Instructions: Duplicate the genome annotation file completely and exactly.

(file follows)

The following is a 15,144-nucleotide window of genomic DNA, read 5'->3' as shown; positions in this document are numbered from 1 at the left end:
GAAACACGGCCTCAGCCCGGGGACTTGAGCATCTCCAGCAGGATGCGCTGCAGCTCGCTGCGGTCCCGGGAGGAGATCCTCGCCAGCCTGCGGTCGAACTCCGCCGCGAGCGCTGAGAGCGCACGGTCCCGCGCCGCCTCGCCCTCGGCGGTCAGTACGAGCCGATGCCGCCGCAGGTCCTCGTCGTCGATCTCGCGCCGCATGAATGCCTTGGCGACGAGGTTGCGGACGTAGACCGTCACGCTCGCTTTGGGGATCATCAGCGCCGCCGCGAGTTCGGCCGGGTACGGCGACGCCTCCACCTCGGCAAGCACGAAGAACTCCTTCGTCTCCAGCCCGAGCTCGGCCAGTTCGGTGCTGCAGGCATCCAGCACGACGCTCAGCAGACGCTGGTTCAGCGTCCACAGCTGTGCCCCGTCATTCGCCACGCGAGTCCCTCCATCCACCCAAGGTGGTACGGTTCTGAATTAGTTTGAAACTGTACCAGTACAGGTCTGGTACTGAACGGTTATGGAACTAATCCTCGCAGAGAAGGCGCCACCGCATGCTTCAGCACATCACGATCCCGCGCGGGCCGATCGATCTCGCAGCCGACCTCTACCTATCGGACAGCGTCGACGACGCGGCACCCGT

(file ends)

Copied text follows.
The following is a 15,144-nucleotide window of genomic DNA, read 5'->3' as shown; positions in this document are numbered from 1 at the left end:
GAAACACGGCCTCAGCCCGGGGACTTGAGCATCTCCAGCAGGATGCGCTGCAGCTCGCTGCGGTCCCGGGAGGAGATCCTCGCCAGCCTGCGGTCGAACTCCGCCGCGAGCGCTGAGAGCGCACGGTCCCGCGCCGCCTCGCCCTCGGCGGTCAGTACGAGCCGATGCCGCCGCAGGTCCTCGTCGTCGATCTCGCGCCGCATGAATGCCTTGGCGACGAGGTTGCGGACGTAGACCGTCACGCTCGCTTTGGGGATCATCAGCGCCGCCGCGAGTTCGGCCGGGTACGGCGACGCCTCCACCTCGGCAAGCACGAAGAACTCCTTCGTCTCCAGCCCGAGCTCGGCCAGTTCGGTGCTGCAGGCATCCAGCACGACGCTCAGCAGACGCTGGTTCAGCGTCCACAGCTGTGCCCCGTCATTCGCCACGCGAGTCCCTCCATCCACCCAAGGTGGTACGGTTCTGAATTAGTTTGAAACTGTACCAGTACAGGTCTGGTACTGAACGGTTATGGAACTAATCCTCGCAGAGAAGGCGCCACCGCATGCTTCAGCACATCACGATCCCGCGCGGGCCGATCGATCTCGCAGCCGACCTCTACCTATCGGACAGCGTCGACGACGCGGCACCCGT